Every life has been touched by the work of our military veterans, and it is our honor to pay tribute to these heroes – not only today, but throughout the year. In fact, the American Red Cross was founded on providing support to our troops, a duty we are proud to carry on to this day.

This Veteran’s Day, while reflecting and giving thanks, it is important to remember that the need for support often extends beyond a soldier’s military service. For many, the fight for freedom has come at a cost. And while they may have returned home, their battle continues.

Consider Kenny, a U.S. Army veteran who served three tours in Iraq as a combat medic. After returning home from service for the first time, he began having nightmares. In an effort to ease the pain, Kenny began drinking heavily. By the time he finished his final tour, he felt emotionally numb and continued having trouble with alcohol. Eventually he went to the Department of Veterans Affairs for a mental health assessment, which diagnosed him with post-traumatic stress disorder (PTSD), and he began receiving therapy.

Talking about his challenges has helped Kenny live a more fulfilling life. He now shares his story through Make the Connection a free, online resource that helps veterans connect with information about mental health — to encourage other veterans to access similar resources for recovery.

“Coping with the unique challenges facing veterans can take a lot of effort,” said Koby Langley, senior vice president of Service to Armed Forces at the Red Cross. “Veterans and their families can gain a better understanding about resources for managing PTSD by watching others tell their real stories of coping and recovery on the Make the Connection website.”

By broadcasting veteran stories of hope and resilience, Red Crossers can strengthen the already powerful movement of veterans who are finding support for mental health challenges and taking major steps toward dismantling the stigma that can prevent other veterans from reaching out.

This Veterans Day, as we honor and thank those who so bravely serve our country, consider giving back to those who have given so much. Help to promote positive dialog about veteran mental health by sharing one of the many veteran stories on MakeTheConnection.

This Veterans Day and every day, we send our utmost gratitude and humble thanks to all who have served, do serve, and will serve!


On the Ground in Nepal and the Philippines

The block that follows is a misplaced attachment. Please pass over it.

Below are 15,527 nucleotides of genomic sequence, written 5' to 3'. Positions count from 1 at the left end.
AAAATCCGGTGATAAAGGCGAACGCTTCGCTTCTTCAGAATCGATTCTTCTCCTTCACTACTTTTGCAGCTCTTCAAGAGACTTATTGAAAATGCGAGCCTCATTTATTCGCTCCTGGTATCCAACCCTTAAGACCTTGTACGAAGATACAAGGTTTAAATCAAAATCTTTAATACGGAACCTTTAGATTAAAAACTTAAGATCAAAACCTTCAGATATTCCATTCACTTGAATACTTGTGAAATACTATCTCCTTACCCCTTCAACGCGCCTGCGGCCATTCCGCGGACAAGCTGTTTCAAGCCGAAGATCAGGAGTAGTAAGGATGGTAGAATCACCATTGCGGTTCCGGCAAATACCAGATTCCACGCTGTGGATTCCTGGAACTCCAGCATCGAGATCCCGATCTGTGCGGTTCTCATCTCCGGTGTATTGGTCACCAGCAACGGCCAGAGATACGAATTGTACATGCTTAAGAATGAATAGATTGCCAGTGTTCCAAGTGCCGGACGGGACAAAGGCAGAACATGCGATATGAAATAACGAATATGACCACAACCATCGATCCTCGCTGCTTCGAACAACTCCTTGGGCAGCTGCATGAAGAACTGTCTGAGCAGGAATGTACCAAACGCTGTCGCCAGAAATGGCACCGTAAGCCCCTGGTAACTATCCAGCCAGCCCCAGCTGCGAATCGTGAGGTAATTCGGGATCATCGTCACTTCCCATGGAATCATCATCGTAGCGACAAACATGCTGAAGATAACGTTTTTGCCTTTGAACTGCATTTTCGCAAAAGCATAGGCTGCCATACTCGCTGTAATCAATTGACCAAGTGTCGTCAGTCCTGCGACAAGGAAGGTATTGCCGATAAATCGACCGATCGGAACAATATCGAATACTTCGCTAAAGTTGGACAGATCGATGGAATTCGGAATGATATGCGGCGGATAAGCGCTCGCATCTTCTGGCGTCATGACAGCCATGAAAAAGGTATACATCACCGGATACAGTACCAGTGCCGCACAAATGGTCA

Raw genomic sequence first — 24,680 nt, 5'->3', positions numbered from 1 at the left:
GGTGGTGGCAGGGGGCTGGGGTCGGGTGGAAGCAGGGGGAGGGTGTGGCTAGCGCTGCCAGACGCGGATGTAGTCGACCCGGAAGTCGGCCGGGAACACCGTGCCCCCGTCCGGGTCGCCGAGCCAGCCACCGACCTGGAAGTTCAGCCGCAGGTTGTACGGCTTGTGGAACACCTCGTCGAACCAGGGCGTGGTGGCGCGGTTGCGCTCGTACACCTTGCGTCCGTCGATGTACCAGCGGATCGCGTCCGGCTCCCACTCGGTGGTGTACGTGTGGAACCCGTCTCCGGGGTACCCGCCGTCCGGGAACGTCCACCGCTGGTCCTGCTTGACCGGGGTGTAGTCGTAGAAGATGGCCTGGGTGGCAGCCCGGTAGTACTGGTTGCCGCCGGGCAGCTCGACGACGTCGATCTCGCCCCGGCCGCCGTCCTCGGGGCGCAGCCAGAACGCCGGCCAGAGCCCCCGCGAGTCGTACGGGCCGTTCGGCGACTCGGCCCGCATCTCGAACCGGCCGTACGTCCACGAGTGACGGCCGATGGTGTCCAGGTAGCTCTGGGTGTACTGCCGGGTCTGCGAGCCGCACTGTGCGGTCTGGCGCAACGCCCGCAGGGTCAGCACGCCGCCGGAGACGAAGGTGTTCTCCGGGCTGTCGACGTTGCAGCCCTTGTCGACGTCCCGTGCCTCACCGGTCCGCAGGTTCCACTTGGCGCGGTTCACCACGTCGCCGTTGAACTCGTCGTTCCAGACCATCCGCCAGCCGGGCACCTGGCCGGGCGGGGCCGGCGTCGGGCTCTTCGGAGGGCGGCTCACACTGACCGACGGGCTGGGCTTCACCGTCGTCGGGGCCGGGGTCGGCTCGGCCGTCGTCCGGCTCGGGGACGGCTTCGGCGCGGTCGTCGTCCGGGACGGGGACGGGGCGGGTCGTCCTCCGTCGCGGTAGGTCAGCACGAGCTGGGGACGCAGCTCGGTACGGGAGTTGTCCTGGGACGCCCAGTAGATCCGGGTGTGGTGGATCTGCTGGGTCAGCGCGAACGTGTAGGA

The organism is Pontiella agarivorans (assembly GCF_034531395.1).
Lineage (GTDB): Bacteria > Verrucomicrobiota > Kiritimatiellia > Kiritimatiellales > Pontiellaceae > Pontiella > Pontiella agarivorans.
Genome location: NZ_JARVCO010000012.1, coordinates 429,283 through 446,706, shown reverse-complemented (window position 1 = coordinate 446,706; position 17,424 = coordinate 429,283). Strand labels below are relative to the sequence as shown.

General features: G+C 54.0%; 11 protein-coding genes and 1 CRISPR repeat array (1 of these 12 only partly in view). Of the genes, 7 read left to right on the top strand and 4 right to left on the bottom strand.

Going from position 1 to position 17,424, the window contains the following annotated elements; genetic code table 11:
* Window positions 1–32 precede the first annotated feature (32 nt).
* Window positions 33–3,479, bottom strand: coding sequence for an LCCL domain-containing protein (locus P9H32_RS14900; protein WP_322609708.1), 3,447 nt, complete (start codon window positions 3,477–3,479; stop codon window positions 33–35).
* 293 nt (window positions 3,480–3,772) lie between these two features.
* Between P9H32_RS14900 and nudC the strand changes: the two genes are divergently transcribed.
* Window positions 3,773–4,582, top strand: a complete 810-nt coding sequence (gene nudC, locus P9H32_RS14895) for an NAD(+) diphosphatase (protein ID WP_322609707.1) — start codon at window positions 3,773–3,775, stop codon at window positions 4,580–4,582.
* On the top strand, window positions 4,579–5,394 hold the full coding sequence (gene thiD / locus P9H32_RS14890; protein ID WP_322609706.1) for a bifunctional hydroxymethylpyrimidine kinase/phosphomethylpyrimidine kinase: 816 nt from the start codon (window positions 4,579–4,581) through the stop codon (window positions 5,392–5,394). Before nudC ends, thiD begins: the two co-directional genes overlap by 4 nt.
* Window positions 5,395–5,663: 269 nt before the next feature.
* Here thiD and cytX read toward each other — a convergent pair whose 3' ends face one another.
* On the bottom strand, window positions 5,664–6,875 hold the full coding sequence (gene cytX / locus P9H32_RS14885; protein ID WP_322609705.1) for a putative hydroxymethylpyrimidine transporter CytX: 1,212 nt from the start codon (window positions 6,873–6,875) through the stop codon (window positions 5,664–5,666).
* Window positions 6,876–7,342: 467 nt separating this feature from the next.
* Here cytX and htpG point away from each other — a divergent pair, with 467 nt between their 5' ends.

This post was written in September 2015 by Niki Clark, a member of the American Red Cross’s international communications team who was deployed to Nepal following the 7.8 magnitude earthquake that struck the country in April.

Niki and her pigletI am boarding a plane to Tacloban—a city on the island of Leyte, in the Philippines. It’s one of those small aircraft that you have to walk out on the runway to embark. When I land, just an hour and a half later, I am overwhelmed by the colors, a setting sun on crystal blue waters. The airport is tiny, and we are welcomed by a band of greeters singing in the local dialect. The airport in Kathmandu, Nepal—from where I just arrived—is also small, filled with local characters. Like Tacloban, it also boasts an amazing view.

I have this unique opportunity to visit two countries that are in very different post-disaster stages: Nepal four months after an earthquake and the Philippines nearly two years after a Category 5 typhoon.

I’ve been gone most of the summer, leaving the hustle and bustle of D.C. for Nepal, where I was working in the aftermath of devastating earthquakes that struck there in April and May. Then, straight to the Philippines to gather stories about how people are recovering from Typhoon Haiyan, which struck nearly two years ago.

It’s a fascinating perspective to have, four months vs. two years. In Nepal, the emergency phase is now transitioning to recovery; long-term staff replacing emergency disaster specialists; Red Cross field hospitals handed over to the community health centers; plans shifting from emergency relief to rebuilding people’s way of earning income and communities’ infrastructure.

In the Philippines, the recovery phase is well underway. Schools have been repaired, many with new water pumps and infrastructure provided by the Red Cross. Many families are now living in transitional shelters, coco lumber and/or concrete structures that can withstand typhoon rains. Others have received cash grants, allowing them to repair or rebuild their homes and reestablish their livelihoods.


One woman I met, Adelina Rosialdas, lost all of her ducks—her sole source of income—during Typhoon Haiyan. Now, nearly two years later, she not only has enough ducks to accumulate savings and put her children through school, but she has been able to purchase a pig, which just the day before my visit, had given birth to six piglets. When asked if she has a message for people in America, she says, “The Red Cross has helped us to restore our livelihoods. Salamat. Thank you to those who have helped us to recover from Typhoon Yolanda [Haiyan].”